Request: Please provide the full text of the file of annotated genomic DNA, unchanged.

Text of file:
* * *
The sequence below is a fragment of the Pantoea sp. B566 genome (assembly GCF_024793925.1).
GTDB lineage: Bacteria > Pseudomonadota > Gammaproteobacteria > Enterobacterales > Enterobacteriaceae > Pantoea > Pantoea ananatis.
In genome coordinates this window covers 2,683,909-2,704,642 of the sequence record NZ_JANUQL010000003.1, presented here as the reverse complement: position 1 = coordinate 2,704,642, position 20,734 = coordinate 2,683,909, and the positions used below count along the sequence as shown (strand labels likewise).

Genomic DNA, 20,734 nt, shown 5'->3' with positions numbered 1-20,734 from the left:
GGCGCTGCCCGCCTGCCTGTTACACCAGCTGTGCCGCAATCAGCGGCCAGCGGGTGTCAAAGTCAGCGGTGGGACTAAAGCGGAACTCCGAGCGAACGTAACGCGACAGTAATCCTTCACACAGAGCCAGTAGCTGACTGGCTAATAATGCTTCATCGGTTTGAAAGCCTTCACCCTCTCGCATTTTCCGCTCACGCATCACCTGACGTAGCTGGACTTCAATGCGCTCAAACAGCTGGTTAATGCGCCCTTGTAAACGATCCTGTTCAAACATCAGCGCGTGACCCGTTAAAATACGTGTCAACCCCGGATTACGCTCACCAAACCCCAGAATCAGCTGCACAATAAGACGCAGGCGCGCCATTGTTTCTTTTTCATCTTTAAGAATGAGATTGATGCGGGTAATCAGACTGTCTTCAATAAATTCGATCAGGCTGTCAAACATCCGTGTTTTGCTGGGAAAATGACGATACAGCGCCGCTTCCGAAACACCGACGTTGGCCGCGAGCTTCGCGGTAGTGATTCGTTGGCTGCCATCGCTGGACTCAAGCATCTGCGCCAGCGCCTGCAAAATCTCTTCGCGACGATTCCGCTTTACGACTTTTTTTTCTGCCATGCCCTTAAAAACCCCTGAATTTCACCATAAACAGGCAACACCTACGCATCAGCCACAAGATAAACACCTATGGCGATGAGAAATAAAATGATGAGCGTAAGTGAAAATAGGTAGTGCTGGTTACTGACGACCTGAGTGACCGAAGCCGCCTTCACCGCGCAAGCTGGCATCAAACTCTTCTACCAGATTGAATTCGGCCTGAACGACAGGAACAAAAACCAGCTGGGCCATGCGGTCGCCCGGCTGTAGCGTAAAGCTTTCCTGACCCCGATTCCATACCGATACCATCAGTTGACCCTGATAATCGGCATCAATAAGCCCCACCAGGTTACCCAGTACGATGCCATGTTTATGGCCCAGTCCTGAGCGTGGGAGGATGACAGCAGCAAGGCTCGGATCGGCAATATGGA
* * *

The sequence below is a fragment of the Pantoea sp. B566 genome (assembly GCF_024793925.1).
GTDB lineage: Bacteria > Pseudomonadota > Gammaproteobacteria > Enterobacterales > Enterobacteriaceae > Pantoea > Pantoea ananatis.
In genome coordinates this window covers 2,683,909-2,704,642 of the sequence record NZ_JANUQL010000003.1, presented here as the reverse complement: position 1 = coordinate 2,704,642, position 20,734 = coordinate 2,683,909, and the positions used below count along the sequence as shown (strand labels likewise).

Genomic DNA, 20,734 nt, shown 5'->3' with positions numbered 1-20,734 from the left:
GGCGCTGCCCGCCTGCCTGTTACACCAGCTGTGCCGCAATCAGCGGCCAGCGGGTGTCAAAGTCAGCGGTGGGACTAAAGCGGAACTCCGAGCGAACGTAACGCGACAGTAATCCTTCACACAGAGCCAGTAGCTGACTGGCTAATAATGCTTCATCGGTTTGAAAGCCTTCACCCTCTCGCATTTTCCGCTCACGCATCACCTGACGTAGCTGGACTTCAATGCGCTCAAACAGCTGGTTAATGCGCCCTTGTAAACGATCCTGTTCAAACATCAGCGCGTGACCCGTTAAAATACGTGTCAACCCCGGATTACGCTCACCAAACCCCAGAATCAGCTGCACAATAAGACGCAGGCGCGCCATTGTTTCTTTTTCATCTTTAAGAATGAGATTGATGCGGGTAATCAGACTGTCTTCAATAAATTCGATCAGGCTGTCAAACATCCGTGTTTTGCTGGGAAAATGACGATACAGCGCCGCTTCCGAAACACCGACGTTGGCCGCGAGCTTCGCGGTAGTGATTCGTTGGCTGCCATCGCTGGACTCAAGCATCTGCGCCAGCGCCTGCAAAATCTCTTCGCGACGATTCCGCTTTACGACTTTTTTTTCTGCCATGCCCTTAAAAACCCCTGAATTTCACCATAAACAGGCAACACCTACGCATCAGCCACAAGATAAACACCTATGGCGATGAGAAATAAAATGATGAGCGTAAGTGAAAATAGGTAGTGCTGGTTACTGACGACCTGAGTGACCGAAGCCGCCTTCACCGCGCAAGCTGGCATCAAACTCTTCTACCAGATTGAATTCGGCCTGAACGACAGGAACAAAAACCAGCTGGGCCATGCGGTCGCCCGGCTGTAGCGTAAAGCTTTCCTGACCCCGATTCCATACCGATACCATCAGTTGACCCTGATAATCGGCATCAATAAGCCCCACCAGGTTACCCAGTACGATGCCATGTTTATGGCCCAGTCCTGAGCGTGGGAGGATGACAGCAGCAAGGCTCGGATCGGCAATATGGA